1. Thanks Iain. I look forward to seeing your experiments with the foam board

  6. Lee,

    I am still trying to get my head around the use of the Roland to do foamboard???...I have a 600mm Roland plotter that spends around 27 days out of 28 just sitting and watching...since the advent of digital print and cut machines... When I first read your post I figured you were using the pens to give the outline...but I have re-read and I am sure you are saying that you have completed the task with a blade???...Sooo my question is what thickness of board are you using and how do you compensate for the thickness so that the blade does not have an apoplexy???

    I will in the meantime trawl thru Youtube to see if I can find anything else out...

    This should give me some variation on always relying on the laser engraver to complete a job.

    BTW every post reveals another jaw dropping journey into modelling nirvana...thanks for sharing!!!


    Rod Kelly

  7. Thanks Rod

    Are you using a Roland vinyl plotter - i.e. one that cuts vinyl for vehicle livery etc. That's what I'm using - hence the blades..

    The thickest material it will deal with is 2mm and the blade setting is a trial and error thing, but it's set to something like 80. Since I'm only wanting an outline, it doesn't need to cut through, just gently scribe the surface, then I go over it all with the tip of a dart to improve the definition of the courses. It saves a heck of a lot of time in marking and measuring scribing lines.

    If you want to email me for further details - feel free - lee AT lnrgraphics DOT co DOT uk



    1. ps - it's not paper backed foam core board I'm using, it's the more solid compressed pvc foamex -search ebay for source. At Work. we use it to mount exhibition graphics.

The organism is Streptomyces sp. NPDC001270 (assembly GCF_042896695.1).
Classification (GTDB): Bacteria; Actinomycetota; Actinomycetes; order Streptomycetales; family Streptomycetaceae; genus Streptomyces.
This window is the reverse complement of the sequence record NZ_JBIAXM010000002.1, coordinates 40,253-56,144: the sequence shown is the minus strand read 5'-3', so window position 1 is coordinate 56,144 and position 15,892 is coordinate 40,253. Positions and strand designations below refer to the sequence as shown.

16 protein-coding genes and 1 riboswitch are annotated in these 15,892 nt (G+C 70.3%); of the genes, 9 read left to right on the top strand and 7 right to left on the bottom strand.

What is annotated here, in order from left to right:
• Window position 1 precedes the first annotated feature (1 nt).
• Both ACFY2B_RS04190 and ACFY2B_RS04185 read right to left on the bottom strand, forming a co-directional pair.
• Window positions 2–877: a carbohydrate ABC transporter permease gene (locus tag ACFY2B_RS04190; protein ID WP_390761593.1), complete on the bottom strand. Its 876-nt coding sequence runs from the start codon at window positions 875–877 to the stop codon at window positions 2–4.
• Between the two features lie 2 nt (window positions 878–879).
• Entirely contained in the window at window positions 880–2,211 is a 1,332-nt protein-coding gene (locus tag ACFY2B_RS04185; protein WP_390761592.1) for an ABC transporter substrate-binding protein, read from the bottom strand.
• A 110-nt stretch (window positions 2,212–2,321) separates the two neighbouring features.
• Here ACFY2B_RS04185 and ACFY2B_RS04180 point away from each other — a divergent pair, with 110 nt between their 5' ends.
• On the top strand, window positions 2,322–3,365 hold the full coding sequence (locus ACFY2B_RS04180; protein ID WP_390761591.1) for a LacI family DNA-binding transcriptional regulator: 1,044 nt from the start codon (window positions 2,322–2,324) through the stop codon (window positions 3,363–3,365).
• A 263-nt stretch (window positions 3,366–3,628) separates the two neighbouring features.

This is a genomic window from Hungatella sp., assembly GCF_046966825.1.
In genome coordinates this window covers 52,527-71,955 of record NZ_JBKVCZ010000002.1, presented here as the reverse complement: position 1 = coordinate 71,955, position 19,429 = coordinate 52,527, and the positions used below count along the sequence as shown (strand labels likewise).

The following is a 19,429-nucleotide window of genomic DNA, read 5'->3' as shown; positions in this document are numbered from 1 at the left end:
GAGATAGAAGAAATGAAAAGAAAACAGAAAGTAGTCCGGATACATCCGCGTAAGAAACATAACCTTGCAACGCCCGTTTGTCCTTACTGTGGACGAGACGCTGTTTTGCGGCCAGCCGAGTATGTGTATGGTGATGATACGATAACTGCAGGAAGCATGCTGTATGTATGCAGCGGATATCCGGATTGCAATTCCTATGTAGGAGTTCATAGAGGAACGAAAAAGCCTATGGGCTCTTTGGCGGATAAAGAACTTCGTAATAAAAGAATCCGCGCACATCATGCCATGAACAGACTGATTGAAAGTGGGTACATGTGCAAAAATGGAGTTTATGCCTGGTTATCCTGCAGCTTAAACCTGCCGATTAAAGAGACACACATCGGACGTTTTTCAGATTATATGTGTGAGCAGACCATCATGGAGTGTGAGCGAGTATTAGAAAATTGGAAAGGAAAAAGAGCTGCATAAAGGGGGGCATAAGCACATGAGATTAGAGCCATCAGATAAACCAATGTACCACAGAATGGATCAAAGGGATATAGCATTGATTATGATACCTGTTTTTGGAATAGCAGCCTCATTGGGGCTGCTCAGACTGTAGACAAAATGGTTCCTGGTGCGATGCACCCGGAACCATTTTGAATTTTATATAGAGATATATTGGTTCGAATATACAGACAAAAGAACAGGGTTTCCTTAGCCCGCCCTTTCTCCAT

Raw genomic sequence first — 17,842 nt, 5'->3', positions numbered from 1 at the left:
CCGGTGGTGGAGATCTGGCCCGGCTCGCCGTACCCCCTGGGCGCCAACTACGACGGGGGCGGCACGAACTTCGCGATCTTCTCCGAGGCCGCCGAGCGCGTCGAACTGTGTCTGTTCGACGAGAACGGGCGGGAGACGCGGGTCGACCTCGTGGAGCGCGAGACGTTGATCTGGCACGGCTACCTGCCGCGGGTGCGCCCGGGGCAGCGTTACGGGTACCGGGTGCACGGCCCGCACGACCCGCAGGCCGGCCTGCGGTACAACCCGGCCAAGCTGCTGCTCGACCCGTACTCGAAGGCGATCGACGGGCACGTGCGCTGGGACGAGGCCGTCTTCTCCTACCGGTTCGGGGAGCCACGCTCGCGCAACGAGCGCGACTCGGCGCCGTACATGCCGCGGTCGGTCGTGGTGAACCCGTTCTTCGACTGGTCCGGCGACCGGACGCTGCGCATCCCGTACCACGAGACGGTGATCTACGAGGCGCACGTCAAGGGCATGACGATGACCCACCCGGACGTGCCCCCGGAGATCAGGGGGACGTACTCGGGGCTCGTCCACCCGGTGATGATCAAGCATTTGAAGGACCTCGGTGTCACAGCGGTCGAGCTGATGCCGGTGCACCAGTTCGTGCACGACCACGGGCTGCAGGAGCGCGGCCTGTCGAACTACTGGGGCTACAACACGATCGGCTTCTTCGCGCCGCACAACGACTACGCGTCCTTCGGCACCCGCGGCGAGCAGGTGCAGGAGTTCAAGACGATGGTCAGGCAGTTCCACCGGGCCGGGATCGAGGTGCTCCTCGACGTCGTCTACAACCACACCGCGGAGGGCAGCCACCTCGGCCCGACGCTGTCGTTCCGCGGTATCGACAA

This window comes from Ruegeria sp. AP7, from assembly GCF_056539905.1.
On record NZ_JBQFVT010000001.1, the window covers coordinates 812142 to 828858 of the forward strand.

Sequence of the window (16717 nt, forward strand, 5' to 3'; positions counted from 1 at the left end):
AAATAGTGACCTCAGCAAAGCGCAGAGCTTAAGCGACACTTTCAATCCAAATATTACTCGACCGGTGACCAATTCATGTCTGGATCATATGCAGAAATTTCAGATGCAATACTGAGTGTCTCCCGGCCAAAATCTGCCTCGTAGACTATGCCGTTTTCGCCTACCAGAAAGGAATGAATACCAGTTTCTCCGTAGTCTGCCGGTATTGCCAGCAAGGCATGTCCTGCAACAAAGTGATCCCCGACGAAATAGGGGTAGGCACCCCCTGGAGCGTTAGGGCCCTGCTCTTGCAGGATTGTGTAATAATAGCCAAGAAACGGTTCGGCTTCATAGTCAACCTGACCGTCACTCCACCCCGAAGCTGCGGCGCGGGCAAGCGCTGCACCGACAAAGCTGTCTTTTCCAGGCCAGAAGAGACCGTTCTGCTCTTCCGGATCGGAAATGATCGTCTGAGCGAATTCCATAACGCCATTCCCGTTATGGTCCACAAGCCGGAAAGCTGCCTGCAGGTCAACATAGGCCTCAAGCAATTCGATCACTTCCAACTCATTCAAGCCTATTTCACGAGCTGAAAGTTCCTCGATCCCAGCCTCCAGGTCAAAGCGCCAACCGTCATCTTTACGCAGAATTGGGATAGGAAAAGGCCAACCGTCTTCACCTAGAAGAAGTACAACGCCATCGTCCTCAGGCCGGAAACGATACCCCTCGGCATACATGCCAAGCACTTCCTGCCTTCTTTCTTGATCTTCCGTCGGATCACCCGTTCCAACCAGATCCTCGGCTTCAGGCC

8. Lee,

    Yes it is a Roland Camm1 vinyl cutter or plotter. After posting my comment, I thought you may have informed me that it was a flatbed unit. I must admit that I have never entertained putting a semi rigid material thru the cutter...and will now give it some thought. I did however realise that you were not cutting out the material only scoring or embossing. We certainly utilise a fair quantity of foamboard for signage etc...and will now track some 2mm samples and give it a go. One last question...I am guessing you are just using the 30 or 45 degree common or garden blade in the holder and nothing exotic???

    Lastly, I thank you for taking the time to "walk" me through this...


    Rod Kelly

    1. Hi Rod - yes - same model as mine. and yes just a regular blade - you need to make sure you don't use too big a piece, otherwise the weight of the material makes the sheet press up against the blade as it's cutting, making unwanted "pass" cuts over your piece. It's also worth experimenting with your initial drawing to see how it's going to cut. 1mm stuff goes through easily, but is really too flimsy for large buildings. If you'd like I can email you the illustrator drawings to show you how I drew up the stone courses. Anything to help and promote this wonderful thing that is model-making :)

    2. Lee,

      As luck would have it, I have found around 30 pieces of 2mm material that was stored after a sign job. They are all around 300mm x 450mm and I have loaded one in the plotter to see how it all fits together. Now I will come up with a file and see how it works in the flesh so to speak. I can only imagine that you have lifted the blade holder to allow for the material thickness? Anyway I will give it a go when time permits and see if I end up with "neat" results or kill the plotter.


    3. Hi Rod. I usually just slide it in to place then pull the clamps down.
      Let me know how you get on - maybe just trial a couple of squares?

      BTW - don't know if you saw in an earlier thread, but I use the plotter to cut window frames - VERY effective and quick! Matt White Vinyl...